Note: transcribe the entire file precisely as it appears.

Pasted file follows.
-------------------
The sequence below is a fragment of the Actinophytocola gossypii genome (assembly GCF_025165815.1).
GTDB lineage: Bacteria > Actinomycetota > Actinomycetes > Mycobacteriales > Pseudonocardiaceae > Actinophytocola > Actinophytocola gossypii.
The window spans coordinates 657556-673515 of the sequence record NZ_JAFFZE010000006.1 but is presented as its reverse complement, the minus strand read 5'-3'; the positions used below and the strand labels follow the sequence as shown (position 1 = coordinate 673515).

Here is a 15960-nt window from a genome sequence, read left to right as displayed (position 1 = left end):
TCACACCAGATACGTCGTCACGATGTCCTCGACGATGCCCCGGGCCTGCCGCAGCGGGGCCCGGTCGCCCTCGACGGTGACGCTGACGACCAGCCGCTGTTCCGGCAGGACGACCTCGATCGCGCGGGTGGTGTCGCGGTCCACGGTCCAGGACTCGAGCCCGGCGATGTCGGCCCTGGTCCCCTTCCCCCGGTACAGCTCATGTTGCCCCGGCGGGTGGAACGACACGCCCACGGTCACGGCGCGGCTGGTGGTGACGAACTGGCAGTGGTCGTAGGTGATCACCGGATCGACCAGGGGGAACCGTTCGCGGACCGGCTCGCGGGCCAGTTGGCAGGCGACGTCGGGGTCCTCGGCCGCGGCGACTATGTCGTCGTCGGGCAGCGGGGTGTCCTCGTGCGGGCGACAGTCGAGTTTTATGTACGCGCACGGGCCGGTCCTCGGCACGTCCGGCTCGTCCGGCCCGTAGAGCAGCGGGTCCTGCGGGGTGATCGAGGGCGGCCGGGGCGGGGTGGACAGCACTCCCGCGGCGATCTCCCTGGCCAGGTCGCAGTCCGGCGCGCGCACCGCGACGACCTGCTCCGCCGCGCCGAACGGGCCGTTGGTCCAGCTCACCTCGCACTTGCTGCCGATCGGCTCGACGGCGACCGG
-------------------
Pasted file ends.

The sequence below is a fragment of the Actinophytocola gossypii genome (assembly GCF_025165815.1).
GTDB lineage: Bacteria > Actinomycetota > Actinomycetes > Mycobacteriales > Pseudonocardiaceae > Actinophytocola > Actinophytocola gossypii.
The window spans coordinates 657556-673515 of the sequence record NZ_JAFFZE010000006.1 but is presented as its reverse complement, the minus strand read 5'-3'; the positions used below and the strand labels follow the sequence as shown (position 1 = coordinate 673515).

Here is a 15960-nt window from a genome sequence, read left to right as displayed (position 1 = left end):
TCACACCAGATACGTCGTCACGATGTCCTCGACGATGCCCCGGGCCTGCCGCAGCGGGGCCCGGTCGCCCTCGACGGTGACGCTGACGACCAGCCGCTGTTCCGGCAGGACGACCTCGATCGCGCGGGTGGTGTCGCGGTCCACGGTCCAGGACTCGAGCCCGGCGATGTCGGCCCTGGTCCCCTTCCCCCGGTACAGCTCATGTTGCCCCGGCGGGTGGAACGACACGCCCACGGTCACGGCGCGGCTGGTGGTGACGAACTGGCAGTGGTCGTAGGTGATCACCGGATCGACCAGGGGGAACCGTTCGCGGACCGGCTCGCGGGCCAGTTGGCAGGCGACGTCGGGGTCCTCGGCCGCGGCGACTATGTCGTCGTCGGGCAGCGGGGTGTCCTCGTGCGGGCGACAGTCGAGTTTTATGTACGCGCACGGGCCGGTCCTCGGCACGTCCGGCTCGTCCGGCCCGTAGAGCAGCGGGTCCTGCGGGGTGATCGAGGGCGGCCGGGGCGGGGTGGACAGCACTCCCGCGGCGATCTCCCTGGCCAGGTCGCAGTCCGGCGCGCGCACCGCGACGACCTGCTCCGCCGCGCCGAACGGGCCGTTGGTCCAGCTCACCTCGCACTTGCTGCCGATCGGCTCGACGGCGACCGG